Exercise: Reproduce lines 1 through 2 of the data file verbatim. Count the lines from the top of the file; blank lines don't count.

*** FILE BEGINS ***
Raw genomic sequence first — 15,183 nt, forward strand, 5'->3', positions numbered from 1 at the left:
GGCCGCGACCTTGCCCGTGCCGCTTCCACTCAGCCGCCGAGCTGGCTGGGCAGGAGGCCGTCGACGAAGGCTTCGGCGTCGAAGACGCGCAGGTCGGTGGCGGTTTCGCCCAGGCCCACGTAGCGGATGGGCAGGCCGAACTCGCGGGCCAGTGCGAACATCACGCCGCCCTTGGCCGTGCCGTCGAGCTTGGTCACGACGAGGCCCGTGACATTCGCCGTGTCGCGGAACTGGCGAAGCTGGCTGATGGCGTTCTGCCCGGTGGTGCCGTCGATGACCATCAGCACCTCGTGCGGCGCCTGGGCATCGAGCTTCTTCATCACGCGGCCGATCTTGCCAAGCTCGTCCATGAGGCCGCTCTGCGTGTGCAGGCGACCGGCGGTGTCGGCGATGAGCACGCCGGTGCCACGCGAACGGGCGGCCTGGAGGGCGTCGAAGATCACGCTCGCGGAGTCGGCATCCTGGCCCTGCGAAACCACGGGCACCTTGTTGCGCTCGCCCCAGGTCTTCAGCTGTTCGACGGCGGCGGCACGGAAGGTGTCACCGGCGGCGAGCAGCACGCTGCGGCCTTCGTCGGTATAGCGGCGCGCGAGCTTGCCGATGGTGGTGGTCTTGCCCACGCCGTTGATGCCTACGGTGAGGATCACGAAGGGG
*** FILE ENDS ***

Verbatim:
Raw genomic sequence first — 15,183 nt, forward strand, 5'->3', positions numbered from 1 at the left:
GGCCGCGACCTTGCCCGTGCCGCTTCCACTCAGCCGCCGAGCTGGCTGGGCAGGAGGCCGTCGACGAAGGCTTCGGCGTCGAAGACGCGCAGGTCGGTGGCGGTTTCGCCCAGGCCCACGTAGCGGATGGGCAGGCCGAACTCGCGGGCCAGTGCGAACATCACGCCGCCCTTGGCCGTGCCGTCGAGCTTGGTCACGACGAGGCCCGTGACATTCGCCGTGTCGCGGAACTGGCGAAGCTGGCTGATGGCGTTCTGCCCGGTGGTGCCGTCGATGACCATCAGCACCTCGTGCGGCGCCTGGGCATCGAGCTTCTTCATCACGCGGCCGATCTTGCCAAGCTCGTCCATGAGGCCGCTCTGCGTGTGCAGGCGACCGGCGGTGTCGGCGATGAGCACGCCGGTGCCACGCGAACGGGCGGCCTGGAGGGCGTCGAAGATCACGCTCGCGGAGTCGGCATCCTGGCCCTGCGAAACCACGGGCACCTTGTTGCGCTCGCCCCAGGTCTTCAGCTGTTCGACGGCGGCGGCACGGAAGGTGTCACCGGCGGCGAGCAGCACGCTGCGGCCTTCGTCGGTATAGCGGCGCGCGAGCTTGCCGATGGTGGTGGTCTTGCCCACGCCGTTGATGCCTACGGTGAGGATCACGAAGGGG